The frequency of topicalization has been directly related to a general syntactic property of medieval Romance. There is considerable—albeit not absolute—consensus that the syntax of medieval Romance was characterized by a V2 constraint as a transitional phase between the predominant SOV order of Classical Latin and the SVO order of modern Romance. The V2 status of medieval Romance is particularly well attested and widely supported by statistical studies,9 but has also been disputed and denied, especially for old Ibero-Romance.10 It has also been suggested that the V2 syntax of medieval Romance was already present in late Latin (Ledgeway, 2012, 2017; Spevak, 2005) and finds its precursor in the V-initial orders of Classical Latin, which have been examined as the result of verb-fronting to a left-peripheral position due to syntactic or pragmatic reasons (Devine & Stephens, 2006; Salvi, 2004). According to Salvi (2004: 96f., 107–111), only from the second century ad does this marked process of verb-fronting become generalized in root clauses, and the fronted verb is increasingly more often preceded by a focal or topical constituent, thus signaling the development of a fully fledged V2-system.

The precise nature of the fronted constituent, however, is not always unambiguous. One of the characteristic features of the preverbal position in medieval Romance V2 systems is its unrestricted nature and its ability to host a contrastive or unmarked (information) focus, an aboutness or a given topic. In the absence of a resumptive element, it might indeed prove difficult to establish whether the fronted constituent is a topic or a focus (see, e.g., Salvesen, 2013). The following examples are reported in Benincà (2006):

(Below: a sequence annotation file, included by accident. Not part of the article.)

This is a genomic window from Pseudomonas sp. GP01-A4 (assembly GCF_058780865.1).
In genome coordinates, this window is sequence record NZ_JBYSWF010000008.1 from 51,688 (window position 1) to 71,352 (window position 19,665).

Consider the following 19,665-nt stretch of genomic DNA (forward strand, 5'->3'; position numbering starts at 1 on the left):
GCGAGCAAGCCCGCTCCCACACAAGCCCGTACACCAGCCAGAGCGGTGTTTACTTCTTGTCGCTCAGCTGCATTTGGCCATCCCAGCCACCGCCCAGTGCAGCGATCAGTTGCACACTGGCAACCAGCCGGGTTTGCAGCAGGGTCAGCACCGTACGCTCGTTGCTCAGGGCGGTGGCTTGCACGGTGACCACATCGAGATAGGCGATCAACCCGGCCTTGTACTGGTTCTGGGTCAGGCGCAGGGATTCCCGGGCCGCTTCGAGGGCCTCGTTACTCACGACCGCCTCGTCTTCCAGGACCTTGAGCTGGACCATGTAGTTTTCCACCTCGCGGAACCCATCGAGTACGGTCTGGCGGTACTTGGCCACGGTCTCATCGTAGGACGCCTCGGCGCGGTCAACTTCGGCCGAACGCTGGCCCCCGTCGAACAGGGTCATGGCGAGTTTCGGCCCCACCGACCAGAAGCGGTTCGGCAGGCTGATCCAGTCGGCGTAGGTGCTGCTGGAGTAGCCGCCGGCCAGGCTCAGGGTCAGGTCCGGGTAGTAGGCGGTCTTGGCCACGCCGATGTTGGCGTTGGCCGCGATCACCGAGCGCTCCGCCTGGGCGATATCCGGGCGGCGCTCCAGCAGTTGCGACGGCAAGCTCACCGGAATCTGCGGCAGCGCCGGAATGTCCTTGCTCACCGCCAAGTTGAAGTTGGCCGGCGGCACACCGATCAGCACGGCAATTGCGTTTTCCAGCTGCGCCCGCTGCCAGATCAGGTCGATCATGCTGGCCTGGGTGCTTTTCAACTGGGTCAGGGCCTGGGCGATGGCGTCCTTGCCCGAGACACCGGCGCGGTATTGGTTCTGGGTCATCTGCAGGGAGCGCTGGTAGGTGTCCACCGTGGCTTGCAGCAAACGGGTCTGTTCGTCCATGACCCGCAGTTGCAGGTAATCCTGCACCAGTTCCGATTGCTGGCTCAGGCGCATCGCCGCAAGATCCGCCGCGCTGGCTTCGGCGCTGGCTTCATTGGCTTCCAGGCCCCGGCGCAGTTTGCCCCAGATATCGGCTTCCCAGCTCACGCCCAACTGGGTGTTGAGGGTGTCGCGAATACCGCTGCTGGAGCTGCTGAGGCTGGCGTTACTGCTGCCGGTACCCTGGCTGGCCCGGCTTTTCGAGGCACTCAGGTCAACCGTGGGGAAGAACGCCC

(27)

(28)

(29)

Whether we are dealing with a focalization or topicalization construction is generally decided on the basis of the referential distinction between new and old information and of other interpretive cues inferable from the surrounding text, or else, from the syntactic category of the fronted constituent (see, e.g., Cruschina, 2011; Vanelli, 1999; see Lombardi Vallauri, 2009, for a different approach to focalization). In the examples (26)(29) involving direct objects, the lack of a resumptive pronoun would support the non-topical nature of the fronted object. At the same time, however, no clear articulation of the sentence into a Focus-Background structure emerges.

Even if topicalization constructions are frequently attested in all medieval Romance varieties, this does not constitute per se direct evidence for the V2 syntactic character of medieval Romance, given that these constructions independently exist in languages with no V2 constraint, including modern Romance. In this sense, other concomitant properties constitute more relevant pieces of evidence for the V2 nature of the medieval Romance, including subject inversion, whenever a constituent other than the subject is fronted and the subject is overtly realized ((27)(29)), and enclisis to the finite verb ((30)(31)), which is generally used as a diagnostics for V2 produced by verb movement over the weak pronoun (Benincà, 2006; Ledgeway, 2012):11